Opinion filed March 12, 1999 Rehearing Denied April 14, 1999.
Administrative Appeal from the Board of Professional Engineers and the Division of Administrative Hearings.
Joseph M. Mason, Jr., of Mason Merritt, Brooksville, for Appellant.
Robert A. Butterworth, Attorney General, and Edwin A. Bayo, Assistant Attorney General, Tallahassee, for Appellees.
A professional engineer who possesses a license to practice in another state can obtain a Florida engineering license by endorsement if he establishes, inter alia, that he has passed an out-of-state licensing examination that is substantially equivalent to the examination required by Florida law. See § 471.015(3), Fla. Stat. (1997). The issue in this case is whether the Florida Board of Professional Engineers (Board) erred in denying James Eason's application for licensure by endorsement. Finding no error, we affirm.
Section 471.015(3) of the Florida Statutes (1997), provides:
471.015 Licensure. —
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(3) The board shall certify as qualified for a license by endorsement an applicant who:
(a) . . . has passed a United States national, regional, state, or territorial or foreign national licensing examination that is substantially equivalent to the examination required by § 471.013, and has satisfied the experience requirements set forth in § 471.013; or
(b) Holds a valid license to practice engineering issued by another state or territory of the United States, if the criteria for issuance of the license were substantially the same as the licensure criteria that existed in this state at the time the license was issued.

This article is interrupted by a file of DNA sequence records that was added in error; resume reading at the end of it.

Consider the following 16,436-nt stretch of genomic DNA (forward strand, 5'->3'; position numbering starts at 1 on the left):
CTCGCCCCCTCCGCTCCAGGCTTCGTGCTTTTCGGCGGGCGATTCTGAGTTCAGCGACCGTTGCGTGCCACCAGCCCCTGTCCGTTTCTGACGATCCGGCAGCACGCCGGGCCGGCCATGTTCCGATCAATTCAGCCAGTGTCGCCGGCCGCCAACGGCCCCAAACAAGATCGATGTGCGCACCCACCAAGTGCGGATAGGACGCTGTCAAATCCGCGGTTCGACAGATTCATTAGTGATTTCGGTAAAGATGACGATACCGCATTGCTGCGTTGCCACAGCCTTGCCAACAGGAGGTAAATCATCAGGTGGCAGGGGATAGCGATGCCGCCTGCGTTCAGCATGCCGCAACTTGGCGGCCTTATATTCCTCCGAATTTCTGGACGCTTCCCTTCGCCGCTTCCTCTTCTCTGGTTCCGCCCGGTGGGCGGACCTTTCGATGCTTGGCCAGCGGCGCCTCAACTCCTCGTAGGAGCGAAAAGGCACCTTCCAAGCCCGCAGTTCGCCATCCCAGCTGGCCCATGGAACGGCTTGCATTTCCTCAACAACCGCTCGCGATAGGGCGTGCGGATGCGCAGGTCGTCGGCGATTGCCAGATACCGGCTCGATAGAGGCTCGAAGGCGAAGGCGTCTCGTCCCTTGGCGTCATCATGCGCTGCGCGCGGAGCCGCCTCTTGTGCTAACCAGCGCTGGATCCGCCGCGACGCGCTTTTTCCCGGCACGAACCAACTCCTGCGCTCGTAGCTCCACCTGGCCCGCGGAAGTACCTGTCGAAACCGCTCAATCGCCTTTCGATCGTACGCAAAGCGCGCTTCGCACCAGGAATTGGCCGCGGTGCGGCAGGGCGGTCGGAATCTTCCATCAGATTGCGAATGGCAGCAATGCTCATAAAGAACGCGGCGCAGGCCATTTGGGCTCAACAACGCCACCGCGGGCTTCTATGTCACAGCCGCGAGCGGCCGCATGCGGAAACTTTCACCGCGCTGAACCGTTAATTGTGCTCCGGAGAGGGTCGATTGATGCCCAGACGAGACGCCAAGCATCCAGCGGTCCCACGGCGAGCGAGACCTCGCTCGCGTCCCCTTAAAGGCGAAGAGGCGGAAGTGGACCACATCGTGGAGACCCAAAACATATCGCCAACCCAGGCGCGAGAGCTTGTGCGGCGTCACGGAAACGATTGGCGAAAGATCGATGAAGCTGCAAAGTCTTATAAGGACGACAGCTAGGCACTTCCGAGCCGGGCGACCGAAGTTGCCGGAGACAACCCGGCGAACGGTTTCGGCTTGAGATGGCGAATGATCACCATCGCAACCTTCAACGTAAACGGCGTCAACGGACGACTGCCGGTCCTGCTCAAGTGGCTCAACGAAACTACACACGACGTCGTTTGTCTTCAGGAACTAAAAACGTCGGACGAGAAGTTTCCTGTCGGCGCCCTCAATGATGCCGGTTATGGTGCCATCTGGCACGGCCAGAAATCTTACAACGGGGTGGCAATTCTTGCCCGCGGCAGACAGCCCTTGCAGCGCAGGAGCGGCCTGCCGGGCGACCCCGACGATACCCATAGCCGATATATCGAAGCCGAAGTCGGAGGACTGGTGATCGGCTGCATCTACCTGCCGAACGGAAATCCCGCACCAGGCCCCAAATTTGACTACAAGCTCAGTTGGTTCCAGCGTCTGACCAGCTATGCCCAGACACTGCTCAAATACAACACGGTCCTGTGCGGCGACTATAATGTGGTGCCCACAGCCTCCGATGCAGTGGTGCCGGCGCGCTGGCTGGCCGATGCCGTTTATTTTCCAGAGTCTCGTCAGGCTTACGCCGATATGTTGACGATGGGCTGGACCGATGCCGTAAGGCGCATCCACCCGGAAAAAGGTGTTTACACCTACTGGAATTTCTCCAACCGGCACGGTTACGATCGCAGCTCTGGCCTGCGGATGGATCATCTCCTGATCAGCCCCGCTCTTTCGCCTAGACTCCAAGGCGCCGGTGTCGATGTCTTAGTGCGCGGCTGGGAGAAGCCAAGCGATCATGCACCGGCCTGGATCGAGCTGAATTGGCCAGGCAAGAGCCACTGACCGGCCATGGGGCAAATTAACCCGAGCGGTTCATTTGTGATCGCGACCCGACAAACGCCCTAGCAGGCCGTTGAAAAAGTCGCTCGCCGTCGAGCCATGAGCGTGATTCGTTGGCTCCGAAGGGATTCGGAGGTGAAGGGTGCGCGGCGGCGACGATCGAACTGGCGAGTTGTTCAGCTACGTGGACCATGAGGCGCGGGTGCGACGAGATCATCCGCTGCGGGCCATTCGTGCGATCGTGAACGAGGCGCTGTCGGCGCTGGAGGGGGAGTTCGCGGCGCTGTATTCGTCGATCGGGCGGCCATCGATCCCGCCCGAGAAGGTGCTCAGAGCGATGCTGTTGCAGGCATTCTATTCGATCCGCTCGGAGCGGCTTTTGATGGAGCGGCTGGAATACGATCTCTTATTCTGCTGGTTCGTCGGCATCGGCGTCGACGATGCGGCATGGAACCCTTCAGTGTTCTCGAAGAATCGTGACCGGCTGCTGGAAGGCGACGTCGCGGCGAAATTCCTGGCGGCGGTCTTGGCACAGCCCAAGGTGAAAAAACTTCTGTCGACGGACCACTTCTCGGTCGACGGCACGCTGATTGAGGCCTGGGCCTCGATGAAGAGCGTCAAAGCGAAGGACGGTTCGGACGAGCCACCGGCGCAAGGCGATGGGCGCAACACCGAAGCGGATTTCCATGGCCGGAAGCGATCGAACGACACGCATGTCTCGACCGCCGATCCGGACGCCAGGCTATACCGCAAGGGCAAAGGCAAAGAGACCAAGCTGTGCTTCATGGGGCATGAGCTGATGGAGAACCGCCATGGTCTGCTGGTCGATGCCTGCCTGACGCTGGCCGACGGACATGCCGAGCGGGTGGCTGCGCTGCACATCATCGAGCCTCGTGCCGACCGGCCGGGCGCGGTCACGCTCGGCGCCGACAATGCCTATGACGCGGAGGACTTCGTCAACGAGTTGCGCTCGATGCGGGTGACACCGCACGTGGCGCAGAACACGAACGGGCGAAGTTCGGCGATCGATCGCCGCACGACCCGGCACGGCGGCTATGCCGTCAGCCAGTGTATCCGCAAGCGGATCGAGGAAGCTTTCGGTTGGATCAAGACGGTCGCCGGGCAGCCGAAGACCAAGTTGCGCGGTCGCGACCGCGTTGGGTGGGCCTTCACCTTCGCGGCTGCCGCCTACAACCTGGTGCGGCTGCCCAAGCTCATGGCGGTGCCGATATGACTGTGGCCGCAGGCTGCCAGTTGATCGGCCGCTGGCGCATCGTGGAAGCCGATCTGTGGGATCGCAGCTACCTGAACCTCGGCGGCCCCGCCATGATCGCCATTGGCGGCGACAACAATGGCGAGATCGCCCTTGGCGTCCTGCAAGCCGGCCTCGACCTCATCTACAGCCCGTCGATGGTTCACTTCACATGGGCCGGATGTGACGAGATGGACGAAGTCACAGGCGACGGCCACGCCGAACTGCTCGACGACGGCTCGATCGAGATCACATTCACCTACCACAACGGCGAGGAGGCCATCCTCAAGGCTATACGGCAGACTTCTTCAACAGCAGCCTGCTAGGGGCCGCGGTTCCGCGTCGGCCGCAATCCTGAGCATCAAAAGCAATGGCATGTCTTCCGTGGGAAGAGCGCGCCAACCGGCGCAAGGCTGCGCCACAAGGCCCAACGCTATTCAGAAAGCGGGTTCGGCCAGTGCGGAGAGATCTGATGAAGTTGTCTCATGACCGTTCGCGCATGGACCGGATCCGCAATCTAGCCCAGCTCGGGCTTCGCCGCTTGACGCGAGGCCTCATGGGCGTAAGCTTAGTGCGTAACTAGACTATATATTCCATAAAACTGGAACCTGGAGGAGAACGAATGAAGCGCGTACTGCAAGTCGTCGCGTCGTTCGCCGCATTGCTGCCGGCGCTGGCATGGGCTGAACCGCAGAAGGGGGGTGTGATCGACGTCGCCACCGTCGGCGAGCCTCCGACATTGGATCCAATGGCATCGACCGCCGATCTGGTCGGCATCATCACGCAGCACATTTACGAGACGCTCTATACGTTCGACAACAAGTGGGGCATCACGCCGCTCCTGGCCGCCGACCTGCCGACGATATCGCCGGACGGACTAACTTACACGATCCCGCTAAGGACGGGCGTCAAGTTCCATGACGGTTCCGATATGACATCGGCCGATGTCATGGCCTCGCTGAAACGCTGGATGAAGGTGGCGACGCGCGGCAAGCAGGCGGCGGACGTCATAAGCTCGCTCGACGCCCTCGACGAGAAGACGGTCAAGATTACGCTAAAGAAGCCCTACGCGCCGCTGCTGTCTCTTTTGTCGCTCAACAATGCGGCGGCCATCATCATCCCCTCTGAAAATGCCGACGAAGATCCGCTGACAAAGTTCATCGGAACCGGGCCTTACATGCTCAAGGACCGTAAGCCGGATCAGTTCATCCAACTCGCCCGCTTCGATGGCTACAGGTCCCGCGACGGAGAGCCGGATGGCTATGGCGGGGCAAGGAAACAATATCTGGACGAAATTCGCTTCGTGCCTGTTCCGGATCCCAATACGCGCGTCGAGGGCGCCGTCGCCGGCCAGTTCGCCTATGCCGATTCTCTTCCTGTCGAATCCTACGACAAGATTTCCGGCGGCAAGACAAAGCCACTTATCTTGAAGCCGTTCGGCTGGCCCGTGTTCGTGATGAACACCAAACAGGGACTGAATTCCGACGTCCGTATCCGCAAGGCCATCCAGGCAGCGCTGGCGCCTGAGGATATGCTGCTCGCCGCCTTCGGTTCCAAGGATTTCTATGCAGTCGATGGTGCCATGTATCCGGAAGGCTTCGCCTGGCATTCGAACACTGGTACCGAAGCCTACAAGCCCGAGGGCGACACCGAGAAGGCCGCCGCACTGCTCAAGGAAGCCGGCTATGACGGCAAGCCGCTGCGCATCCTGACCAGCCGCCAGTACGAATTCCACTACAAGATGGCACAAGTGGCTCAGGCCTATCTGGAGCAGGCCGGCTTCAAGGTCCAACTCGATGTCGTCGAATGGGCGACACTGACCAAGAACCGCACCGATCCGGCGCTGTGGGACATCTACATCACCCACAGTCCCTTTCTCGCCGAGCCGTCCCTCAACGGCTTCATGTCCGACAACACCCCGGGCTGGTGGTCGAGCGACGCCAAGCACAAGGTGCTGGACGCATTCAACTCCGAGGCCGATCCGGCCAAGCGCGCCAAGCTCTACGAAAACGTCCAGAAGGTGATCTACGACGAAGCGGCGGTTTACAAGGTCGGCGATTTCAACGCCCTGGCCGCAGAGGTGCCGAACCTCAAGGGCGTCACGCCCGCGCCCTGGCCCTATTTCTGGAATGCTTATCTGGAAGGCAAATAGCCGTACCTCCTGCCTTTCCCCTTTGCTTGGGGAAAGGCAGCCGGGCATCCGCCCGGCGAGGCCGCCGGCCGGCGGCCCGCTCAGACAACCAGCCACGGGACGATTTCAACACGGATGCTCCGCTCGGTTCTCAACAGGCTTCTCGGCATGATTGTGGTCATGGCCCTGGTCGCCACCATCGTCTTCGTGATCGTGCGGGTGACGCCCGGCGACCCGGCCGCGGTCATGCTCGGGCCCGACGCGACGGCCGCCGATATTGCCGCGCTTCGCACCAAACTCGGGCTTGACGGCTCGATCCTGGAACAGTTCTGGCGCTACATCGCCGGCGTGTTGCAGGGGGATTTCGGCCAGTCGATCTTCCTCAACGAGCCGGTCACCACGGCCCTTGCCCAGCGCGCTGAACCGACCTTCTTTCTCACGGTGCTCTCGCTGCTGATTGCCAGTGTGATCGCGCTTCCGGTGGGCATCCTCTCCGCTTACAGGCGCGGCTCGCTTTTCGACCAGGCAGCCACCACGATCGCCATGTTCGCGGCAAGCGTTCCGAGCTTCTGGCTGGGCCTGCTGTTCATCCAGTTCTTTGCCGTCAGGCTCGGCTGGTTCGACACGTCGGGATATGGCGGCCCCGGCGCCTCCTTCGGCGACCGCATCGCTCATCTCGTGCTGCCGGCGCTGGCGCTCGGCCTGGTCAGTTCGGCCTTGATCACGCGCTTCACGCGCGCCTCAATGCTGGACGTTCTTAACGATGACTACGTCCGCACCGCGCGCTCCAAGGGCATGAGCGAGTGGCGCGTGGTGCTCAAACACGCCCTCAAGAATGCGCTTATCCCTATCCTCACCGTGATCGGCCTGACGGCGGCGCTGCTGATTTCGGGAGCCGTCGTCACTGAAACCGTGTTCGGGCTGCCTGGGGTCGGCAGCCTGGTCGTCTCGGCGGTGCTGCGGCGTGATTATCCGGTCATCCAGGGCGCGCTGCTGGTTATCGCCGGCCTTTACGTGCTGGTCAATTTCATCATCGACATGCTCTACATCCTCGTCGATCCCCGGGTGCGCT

In 1988, Mr. Eason took a national engineering examination in Georgia. The examination was published by The National Council of Examiners for Engineering and Surveying, and was identical to the examination administered by the Board in Florida. Georgia, like Florida, required a minimum passing score of 70% on the Principles and Practices portion of the examination for licensure as a professional engineer. Mr. Eason received a raw score of 67% However, because Mr. Eason had served in the armed forces, Georgia awarded him five additional points thereby increasing his total score to 72% As a result of the award of the additional veterans' preference points, Mr. Eason qualified to receive an engineering license in Georgia.
Nine years later, Mr. Eason applied in Florida for licensure by endorsement pursuant to section 471.015(3), Florida Statutes (1997). Upon review, the Board denied his application finding that he was not eligible for licensure by endorsement because he had not scored 70% on the Georgia examination. Mr. Eason appealed the denial and the matter was presented for review to an administrative law judge. Based upon the undisputed facts, the administrative law judge set forth the following conclusions in a recommended order: